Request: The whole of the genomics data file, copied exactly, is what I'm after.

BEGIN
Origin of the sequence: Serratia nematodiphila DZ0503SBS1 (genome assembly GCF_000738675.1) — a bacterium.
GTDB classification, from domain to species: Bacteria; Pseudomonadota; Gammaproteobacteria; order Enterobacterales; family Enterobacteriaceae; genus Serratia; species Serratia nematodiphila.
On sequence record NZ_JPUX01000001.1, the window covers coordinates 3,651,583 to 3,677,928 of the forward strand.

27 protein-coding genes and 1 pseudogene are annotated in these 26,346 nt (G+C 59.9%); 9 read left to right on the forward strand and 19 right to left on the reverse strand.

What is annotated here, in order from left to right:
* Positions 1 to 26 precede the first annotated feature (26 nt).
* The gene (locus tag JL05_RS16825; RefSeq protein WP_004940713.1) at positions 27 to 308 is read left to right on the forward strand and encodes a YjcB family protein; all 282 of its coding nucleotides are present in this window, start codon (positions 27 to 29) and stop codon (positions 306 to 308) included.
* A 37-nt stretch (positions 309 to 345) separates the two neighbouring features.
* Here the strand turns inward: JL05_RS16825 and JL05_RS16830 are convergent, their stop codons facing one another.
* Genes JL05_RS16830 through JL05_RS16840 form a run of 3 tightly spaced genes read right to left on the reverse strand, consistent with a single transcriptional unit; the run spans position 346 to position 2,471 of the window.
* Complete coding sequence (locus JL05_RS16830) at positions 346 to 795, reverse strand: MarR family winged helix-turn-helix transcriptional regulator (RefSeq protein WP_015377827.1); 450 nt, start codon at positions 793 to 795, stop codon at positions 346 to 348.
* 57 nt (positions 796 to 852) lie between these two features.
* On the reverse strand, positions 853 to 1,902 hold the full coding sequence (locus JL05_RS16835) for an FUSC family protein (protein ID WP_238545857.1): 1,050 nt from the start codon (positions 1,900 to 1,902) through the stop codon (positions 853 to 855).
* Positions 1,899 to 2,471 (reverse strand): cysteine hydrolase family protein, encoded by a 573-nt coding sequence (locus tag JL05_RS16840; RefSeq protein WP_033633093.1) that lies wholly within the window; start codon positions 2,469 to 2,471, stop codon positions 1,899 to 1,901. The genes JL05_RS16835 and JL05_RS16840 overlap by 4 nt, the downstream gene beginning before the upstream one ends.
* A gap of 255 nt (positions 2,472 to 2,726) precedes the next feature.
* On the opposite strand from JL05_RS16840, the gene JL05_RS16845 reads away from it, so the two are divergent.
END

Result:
Origin of the sequence: Serratia nematodiphila DZ0503SBS1 (genome assembly GCF_000738675.1) — a bacterium.
GTDB classification, from domain to species: Bacteria; Pseudomonadota; Gammaproteobacteria; order Enterobacterales; family Enterobacteriaceae; genus Serratia; species Serratia nematodiphila.
On sequence record NZ_JPUX01000001.1, the window covers coordinates 3,651,583 to 3,677,928 of the forward strand.

27 protein-coding genes and 1 pseudogene are annotated in these 26,346 nt (G+C 59.9%); 9 read left to right on the forward strand and 19 right to left on the reverse strand.

What is annotated here, in order from left to right:
* Positions 1 to 26 precede the first annotated feature (26 nt).
* The gene (locus tag JL05_RS16825; RefSeq protein WP_004940713.1) at positions 27 to 308 is read left to right on the forward strand and encodes a YjcB family protein; all 282 of its coding nucleotides are present in this window, start codon (positions 27 to 29) and stop codon (positions 306 to 308) included.
* A 37-nt stretch (positions 309 to 345) separates the two neighbouring features.
* Here the strand turns inward: JL05_RS16825 and JL05_RS16830 are convergent, their stop codons facing one another.
* Genes JL05_RS16830 through JL05_RS16840 form a run of 3 tightly spaced genes read right to left on the reverse strand, consistent with a single transcriptional unit; the run spans position 346 to position 2,471 of the window.
* Complete coding sequence (locus JL05_RS16830) at positions 346 to 795, reverse strand: MarR family winged helix-turn-helix transcriptional regulator (RefSeq protein WP_015377827.1); 450 nt, start codon at positions 793 to 795, stop codon at positions 346 to 348.
* 57 nt (positions 796 to 852) lie between these two features.
* On the reverse strand, positions 853 to 1,902 hold the full coding sequence (locus JL05_RS16835) for an FUSC family protein (protein ID WP_238545857.1): 1,050 nt from the start codon (positions 1,900 to 1,902) through the stop codon (positions 853 to 855).
* Positions 1,899 to 2,471 (reverse strand): cysteine hydrolase family protein, encoded by a 573-nt coding sequence (locus tag JL05_RS16840; RefSeq protein WP_033633093.1) that lies wholly within the window; start codon positions 2,469 to 2,471, stop codon positions 1,899 to 1,901. The genes JL05_RS16835 and JL05_RS16840 overlap by 4 nt, the downstream gene beginning before the upstream one ends.
* A gap of 255 nt (positions 2,472 to 2,726) precedes the next feature.
* On the opposite strand from JL05_RS16840, the gene JL05_RS16845 reads away from it, so the two are divergent.